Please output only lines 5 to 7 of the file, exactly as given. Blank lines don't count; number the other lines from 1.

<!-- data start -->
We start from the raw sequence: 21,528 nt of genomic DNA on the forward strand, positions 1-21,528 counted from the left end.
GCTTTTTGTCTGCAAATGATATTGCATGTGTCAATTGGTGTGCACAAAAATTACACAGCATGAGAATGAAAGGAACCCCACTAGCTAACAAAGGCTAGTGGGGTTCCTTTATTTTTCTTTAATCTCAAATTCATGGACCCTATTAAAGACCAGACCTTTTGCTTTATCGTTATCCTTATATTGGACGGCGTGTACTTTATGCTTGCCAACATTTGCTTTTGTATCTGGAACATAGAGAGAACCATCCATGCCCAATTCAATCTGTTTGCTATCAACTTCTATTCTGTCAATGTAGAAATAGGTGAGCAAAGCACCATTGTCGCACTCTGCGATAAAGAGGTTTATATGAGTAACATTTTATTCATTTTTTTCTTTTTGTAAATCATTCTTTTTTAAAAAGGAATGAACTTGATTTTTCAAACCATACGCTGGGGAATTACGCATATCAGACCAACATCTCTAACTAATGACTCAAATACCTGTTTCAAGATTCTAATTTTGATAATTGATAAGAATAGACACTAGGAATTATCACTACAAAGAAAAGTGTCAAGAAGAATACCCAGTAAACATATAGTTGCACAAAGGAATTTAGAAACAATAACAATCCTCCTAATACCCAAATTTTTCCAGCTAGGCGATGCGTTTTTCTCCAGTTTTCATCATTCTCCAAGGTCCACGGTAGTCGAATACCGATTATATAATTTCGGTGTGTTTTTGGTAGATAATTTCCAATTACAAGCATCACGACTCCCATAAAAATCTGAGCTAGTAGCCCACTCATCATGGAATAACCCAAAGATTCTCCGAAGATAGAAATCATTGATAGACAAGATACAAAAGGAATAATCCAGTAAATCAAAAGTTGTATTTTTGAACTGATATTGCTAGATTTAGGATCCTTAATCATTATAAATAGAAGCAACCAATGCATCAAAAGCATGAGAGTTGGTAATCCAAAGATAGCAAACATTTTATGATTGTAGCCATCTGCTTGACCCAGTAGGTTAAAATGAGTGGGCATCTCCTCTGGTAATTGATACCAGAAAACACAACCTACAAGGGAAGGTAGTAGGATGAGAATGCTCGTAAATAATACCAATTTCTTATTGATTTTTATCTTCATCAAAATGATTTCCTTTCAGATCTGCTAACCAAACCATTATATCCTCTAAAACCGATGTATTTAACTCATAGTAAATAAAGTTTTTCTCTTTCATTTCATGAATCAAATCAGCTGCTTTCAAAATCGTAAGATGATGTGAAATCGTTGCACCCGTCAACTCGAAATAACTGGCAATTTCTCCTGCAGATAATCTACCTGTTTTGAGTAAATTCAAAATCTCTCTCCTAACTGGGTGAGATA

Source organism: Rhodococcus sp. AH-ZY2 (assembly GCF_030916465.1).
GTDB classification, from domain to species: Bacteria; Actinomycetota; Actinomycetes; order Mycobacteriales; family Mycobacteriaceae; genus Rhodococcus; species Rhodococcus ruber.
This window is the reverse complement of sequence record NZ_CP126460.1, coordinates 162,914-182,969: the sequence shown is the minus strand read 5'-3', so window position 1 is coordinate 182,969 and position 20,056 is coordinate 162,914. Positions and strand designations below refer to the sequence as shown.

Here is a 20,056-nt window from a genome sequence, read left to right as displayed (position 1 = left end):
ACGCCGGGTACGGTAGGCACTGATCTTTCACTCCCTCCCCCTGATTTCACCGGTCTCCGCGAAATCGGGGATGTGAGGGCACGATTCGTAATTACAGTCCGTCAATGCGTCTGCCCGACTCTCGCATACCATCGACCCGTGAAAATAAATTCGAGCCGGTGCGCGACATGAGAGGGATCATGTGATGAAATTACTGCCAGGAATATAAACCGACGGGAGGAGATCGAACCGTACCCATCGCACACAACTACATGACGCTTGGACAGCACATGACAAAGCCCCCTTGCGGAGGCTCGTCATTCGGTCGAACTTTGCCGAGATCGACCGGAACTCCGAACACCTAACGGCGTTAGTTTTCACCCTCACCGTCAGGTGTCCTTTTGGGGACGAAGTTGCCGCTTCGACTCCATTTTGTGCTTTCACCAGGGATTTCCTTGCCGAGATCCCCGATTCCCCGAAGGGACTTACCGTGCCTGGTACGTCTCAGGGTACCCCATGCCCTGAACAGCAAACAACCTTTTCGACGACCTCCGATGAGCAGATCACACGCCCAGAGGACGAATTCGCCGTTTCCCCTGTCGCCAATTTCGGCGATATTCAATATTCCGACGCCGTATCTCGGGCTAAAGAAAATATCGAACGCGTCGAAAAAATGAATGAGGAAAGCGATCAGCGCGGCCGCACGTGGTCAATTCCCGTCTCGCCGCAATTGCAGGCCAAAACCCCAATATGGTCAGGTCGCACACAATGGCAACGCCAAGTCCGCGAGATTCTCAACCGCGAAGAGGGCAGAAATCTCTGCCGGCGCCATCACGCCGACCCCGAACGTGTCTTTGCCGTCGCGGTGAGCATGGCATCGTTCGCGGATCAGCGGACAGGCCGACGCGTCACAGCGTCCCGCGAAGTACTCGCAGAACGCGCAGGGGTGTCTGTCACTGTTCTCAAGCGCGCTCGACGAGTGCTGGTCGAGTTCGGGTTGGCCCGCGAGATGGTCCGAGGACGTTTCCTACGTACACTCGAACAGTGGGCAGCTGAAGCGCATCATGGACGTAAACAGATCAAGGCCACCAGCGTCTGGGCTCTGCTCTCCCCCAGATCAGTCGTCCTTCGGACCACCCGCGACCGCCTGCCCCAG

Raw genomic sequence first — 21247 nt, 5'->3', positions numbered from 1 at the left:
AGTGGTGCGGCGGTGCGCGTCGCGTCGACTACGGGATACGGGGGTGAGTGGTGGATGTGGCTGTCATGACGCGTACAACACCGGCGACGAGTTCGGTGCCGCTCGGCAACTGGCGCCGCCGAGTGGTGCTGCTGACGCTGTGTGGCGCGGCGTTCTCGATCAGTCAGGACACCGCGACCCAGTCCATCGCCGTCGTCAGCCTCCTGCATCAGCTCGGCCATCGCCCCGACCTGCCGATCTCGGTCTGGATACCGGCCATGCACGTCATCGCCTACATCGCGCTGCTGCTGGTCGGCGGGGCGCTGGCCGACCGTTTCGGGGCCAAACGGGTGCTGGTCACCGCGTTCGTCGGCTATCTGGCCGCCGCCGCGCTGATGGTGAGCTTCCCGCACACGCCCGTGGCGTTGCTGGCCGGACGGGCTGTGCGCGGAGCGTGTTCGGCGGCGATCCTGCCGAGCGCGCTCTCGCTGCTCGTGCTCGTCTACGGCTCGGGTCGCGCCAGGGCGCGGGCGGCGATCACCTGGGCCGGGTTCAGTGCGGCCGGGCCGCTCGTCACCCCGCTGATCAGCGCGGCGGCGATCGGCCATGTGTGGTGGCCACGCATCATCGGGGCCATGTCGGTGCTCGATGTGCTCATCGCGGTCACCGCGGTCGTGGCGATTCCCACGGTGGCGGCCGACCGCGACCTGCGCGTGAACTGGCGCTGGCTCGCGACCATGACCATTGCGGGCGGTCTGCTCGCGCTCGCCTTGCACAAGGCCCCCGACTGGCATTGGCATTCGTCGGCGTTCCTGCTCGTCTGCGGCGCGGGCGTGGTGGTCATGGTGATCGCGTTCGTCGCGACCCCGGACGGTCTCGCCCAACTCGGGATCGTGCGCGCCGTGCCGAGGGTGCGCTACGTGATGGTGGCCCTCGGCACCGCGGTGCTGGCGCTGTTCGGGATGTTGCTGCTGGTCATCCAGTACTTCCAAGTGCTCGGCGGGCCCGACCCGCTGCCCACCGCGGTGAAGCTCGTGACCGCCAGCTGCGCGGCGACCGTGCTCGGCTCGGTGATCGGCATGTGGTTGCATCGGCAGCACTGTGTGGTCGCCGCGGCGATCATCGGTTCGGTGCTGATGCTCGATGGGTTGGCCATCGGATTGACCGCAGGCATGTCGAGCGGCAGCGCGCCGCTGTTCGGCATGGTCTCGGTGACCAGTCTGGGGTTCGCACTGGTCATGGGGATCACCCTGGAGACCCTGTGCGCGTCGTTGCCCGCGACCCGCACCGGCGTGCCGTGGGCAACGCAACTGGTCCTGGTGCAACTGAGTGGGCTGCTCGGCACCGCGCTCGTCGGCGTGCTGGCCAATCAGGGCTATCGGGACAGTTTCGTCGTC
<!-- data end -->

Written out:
This window is the reverse complement of sequence record NZ_CP126460.1, coordinates 162,914-182,969: the sequence shown is the minus strand read 5'-3', so window position 1 is coordinate 182,969 and position 20,056 is coordinate 162,914. Positions and strand designations below refer to the sequence as shown.

Here is a 20,056-nt window from a genome sequence, read left to right as displayed (position 1 = left end):
ACGCCGGGTACGGTAGGCACTGATCTTTCACTCCCTCCCCCTGATTTCACCGGTCTCCGCGAAATCGGGGATGTGAGGGCACGATTCGTAATTACAGTCCGTCAATGCGTCTGCCCGACTCTCGCATACCATCGACCCGTGAAAATAAATTCGAGCCGGTGCGCGACATGAGAGGGATCATGTGATGAAATTACTGCCAGGAATATAAACCGACGGGAGGAGATCGAACCGTACCCATCGCACACAACTACATGACGCTTGGACAGCACATGACAAAGCCCCCTTGCGGAGGCTCGTCATTCGGTCGAACTTTGCCGAGATCGACCGGAACTCCGAACACCTAACGGCGTTAGTTTTCACCCTCACCGTCAGGTGTCCTTTTGGGGACGAAGTTGCCGCTTCGACTCCATTTTGTGCTTTCACCAGGGATTTCCTTGCCGAGATCCCCGATTCCCCGAAGGGACTTACCGTGCCTGGTACGTCTCAGGGTACCCCATGCCCTGAACAGCAAACAACCTTTTCGACGACCTCCGATGAGCAGATCACACGCCCAGAGGACGAATTCGCCGTTTCCCCTGTCGCCAATTTCGGCGATATTCAATATTCCGACGCCGTATCTCGGGCTAAAGAAAATATCGAACGCGTCGAAAAAATGAATGAGGAAAGCGATCAGCGCGGCCGCACGTGGTCAATTCCCGTCTCGCCGCAATTGCAGGCCAAAACCCCAATATGGTCAGGTCGCACACAATGGCAACGCCAAGTCCGCGAGATTCTCAACCGCGAAGAGGGCAGAAATCTCTGCCGGCGCCATCACGCCGACCCCGAACGTGTCTTTGCCGTCGCGGTGAGCATGGCATCGTTCGCGGATCAGCGGACAGGCCGACGCGTCACAGCGTCCCGCGAAGTACTCGCAGAACGCGCAGGGGTGTCTGTCACTGTTCTCAAGCGCGCTCGACGAGTGCTGGTCGAGTTCGGGTTGGCCCGCGAGATGGTCCGAGGACGTTTCCTACGTACACTCGAACAGTGGGCAGCTGAAGCGCATCATGGACGTAAACAGATCAAGGCCACCAGCGTCTGGGCTCTGCTCTCCCCCAGATCAGTCGTCCTTCGGACCACCCGCGACCGCCTGCCCCAG